You are a highly trained Galactic Commando deep in enemy territory. Power hungry leaders of the repressive Bungeling Empire have stolen a fortune in gold from the peace loving people, and you have just discovered their underground treasury. Your aim in life is to recover every single ingot.
So Software Projects describe this manic arcade game with over 150 different screens, and a customising facility for you to design your own screens and save them to tape.
In fact, what we have here is a mammoth 'Panic' style game where the traditional digging function is actually an important part of the overall strategy. The screens are made up of numerous variations on the theme of brick blocks, ladders and bars, with the gold stacked here and there, often in seemingly inaccessible places. The Bugeling agents swarm all over the place after you, with one disadvantage - they can't leap up large blocks -but then, neither can you. What you can do is dig hoists for them to fall into, out of which they spring after a few seconds. You can dig holes to get at the inaccessible gold too, and the longest possible fall does not kill you off.
A nasty touch is that the holes heal themselves after a while, and as you can't jump out of them like the nasties, you get concretised in! This factor is important on screens where the gold is deeply buried under brick, as you can only dig a hole through a layer rf there is more than one block missing on the layer above it. This means having to dig out several blocks length In order to have the room to dig downwards for three or four blocks. Meanwhile they are filling in above you and the nasties are leaping down on top of you.
Because of the huge number of screens, there are 75 on one side of the tape and 75 on the second side. Access to any playing screen is available - they don't expect you to wade through all of them to complete the game!
Control keys: user definable, preset are: O/Z up/down, I/P t left/right, N to dig holes
Joystick: Kempston, Cursor, Sinclair 2
Keyboard play: highly responsive
Use of colour: simple on the whole, but very good
Graphics: small, mean as hell and well animated
Sound: not much, but doesn't spoil the game
Skill levels: 1, but it seems to get more difficult as you go along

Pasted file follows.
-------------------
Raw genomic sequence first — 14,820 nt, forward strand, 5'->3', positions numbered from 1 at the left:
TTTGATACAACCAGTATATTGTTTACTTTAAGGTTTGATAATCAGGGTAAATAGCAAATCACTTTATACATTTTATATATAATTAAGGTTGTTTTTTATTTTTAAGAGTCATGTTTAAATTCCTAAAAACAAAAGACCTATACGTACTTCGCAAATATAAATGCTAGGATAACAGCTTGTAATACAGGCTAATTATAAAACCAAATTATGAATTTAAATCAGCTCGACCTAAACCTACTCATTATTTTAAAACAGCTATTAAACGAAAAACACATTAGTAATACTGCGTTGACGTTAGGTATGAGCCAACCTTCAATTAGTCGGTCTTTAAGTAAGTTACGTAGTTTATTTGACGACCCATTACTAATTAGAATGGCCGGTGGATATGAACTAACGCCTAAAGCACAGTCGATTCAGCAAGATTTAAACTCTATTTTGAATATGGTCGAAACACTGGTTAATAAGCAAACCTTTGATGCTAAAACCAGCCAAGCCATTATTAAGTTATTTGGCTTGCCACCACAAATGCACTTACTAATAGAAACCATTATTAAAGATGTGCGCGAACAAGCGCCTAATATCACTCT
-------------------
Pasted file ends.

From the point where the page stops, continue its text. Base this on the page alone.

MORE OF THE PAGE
Lives: 4 to kick off with
Special features: you can design your own screens via the editor and save them to tape
'Lode Runner is evidence that you don't need mega graphics to make a great game, just a good idea. All of the graphics in this game are small, one character size, and don't have all sorts of decoration. But the game is great fun to play. It has a high strategic element in determining the best way to get the goodies and escape. I found it both playable and addictive. the men, although smooth, moved nicely, running, Jumping, climbing and swinging in two commando style. An edit and save facility is provided so you can invent your own situations when you are fed up with the 150 screens already there.'
'A game to be dismissed, is a proabable first thought on seeing Lode Runner, because the graphics look small and old fashioned. But don't be misled. A closer examination reveals that the one character-sized men are beautifully animated and extremely characterful as well. This is another of those 'modem'arcade oldies given a new lease of life with clever thinking, which piles incident on top of incident until/ a completely new game emerges from it. Its simple game in playing concept, but difficult and challenging in execution. Fun and highly addictive, especially with so many screens to play, Lode Runner is a great game. Get it?'
'First impressions of this game is that it is going to be a crummy platform game, because the size of the characters is tiny. One then realises that each individual character, though only 8 pixels high, is quite detailed and fairly well animated, quite neat indeed. Screen layout is big, to say the least, mind you, it is an assault course. Usage of the screen space is excellent. While playing the game, it becomes apparent that collecting gold ingots isn't as easy as it seems. A considerable amount of forward planning is needed, especially on the higher screens when there seem to be hundreds of storm troopers after you - amazing! There is something, I don't quite know what it is, that attracted me to this game and I think it will have a long lasting appeal. Whilst you progress through the many screens, a useful item (known as spare lives) is incremented with every screen you dear, so that on level 5 you have 9 lives, and I can assure you, you really do need 9 lives. A much more complex game than first meets the eye, but usually these are the types that attract people into buying them, because they will have such a long lasting appeal. Another original idea that uses some previously tested graphics, it platforms.'
ANOTHER ladders and levels game you cry, as you aim Lode Runner at the dustbin ready for the drop.
But, however, there is something extra which makes the game different from the rest. Once you have run up the ladders, swung from poles and picked up gold bricks while dropping the enemy into freshly dug holes, you can switch to Edit mode and change the positions of all moveable objects on any of the 150 screens. You can even switch levels around so that, for instance, level one could become level four at the touch of a key.